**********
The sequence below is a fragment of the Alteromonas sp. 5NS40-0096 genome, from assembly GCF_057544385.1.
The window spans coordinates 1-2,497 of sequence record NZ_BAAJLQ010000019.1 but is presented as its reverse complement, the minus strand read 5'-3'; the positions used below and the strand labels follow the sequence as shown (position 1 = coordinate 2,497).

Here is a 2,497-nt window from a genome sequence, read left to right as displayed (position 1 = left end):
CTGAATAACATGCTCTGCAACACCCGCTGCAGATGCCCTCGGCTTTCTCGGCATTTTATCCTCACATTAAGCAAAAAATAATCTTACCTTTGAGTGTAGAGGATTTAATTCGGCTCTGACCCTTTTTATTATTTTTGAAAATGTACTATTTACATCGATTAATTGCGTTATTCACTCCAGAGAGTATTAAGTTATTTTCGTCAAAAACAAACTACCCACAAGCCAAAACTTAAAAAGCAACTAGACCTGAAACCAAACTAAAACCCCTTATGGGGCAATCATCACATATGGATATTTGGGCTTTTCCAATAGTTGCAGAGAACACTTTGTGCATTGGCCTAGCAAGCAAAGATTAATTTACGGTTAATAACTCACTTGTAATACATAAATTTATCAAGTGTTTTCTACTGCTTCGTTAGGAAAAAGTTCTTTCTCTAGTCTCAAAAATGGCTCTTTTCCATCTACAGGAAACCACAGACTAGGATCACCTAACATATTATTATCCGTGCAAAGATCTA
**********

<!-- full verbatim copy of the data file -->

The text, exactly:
The sequence below is a fragment of the Alteromonas sp. 5NS40-0096 genome, from assembly GCF_057544385.1.
The window spans coordinates 1-2,497 of sequence record NZ_BAAJLQ010000019.1 but is presented as its reverse complement, the minus strand read 5'-3'; the positions used below and the strand labels follow the sequence as shown (position 1 = coordinate 2,497).

Here is a 2,497-nt window from a genome sequence, read left to right as displayed (position 1 = left end):
CTGAATAACATGCTCTGCAACACCCGCTGCAGATGCCCTCGGCTTTCTCGGCATTTTATCCTCACATTAAGCAAAAAATAATCTTACCTTTGAGTGTAGAGGATTTAATTCGGCTCTGACCCTTTTTATTATTTTTGAAAATGTACTATTTACATCGATTAATTGCGTTATTCACTCCAGAGAGTATTAAGTTATTTTCGTCAAAAACAAACTACCCACAAGCCAAAACTTAAAAAGCAACTAGACCTGAAACCAAACTAAAACCCCTTATGGGGCAATCATCACATATGGATATTTGGGCTTTTCCAATAGTTGCAGAGAACACTTTGTGCATTGGCCTAGCAAGCAAAGATTAATTTACGGTTAATAACTCACTTGTAATACATAAATTTATCAAGTGTTTTCTACTGCTTCGTTAGGAAAAAGTTCTTTCTCTAGTCTCAAAAATGGCTCTTTTCCATCTACAGGAAACCACAGACTAGGATCACCTAACATATTATTATCCGTGCAAAGATCTA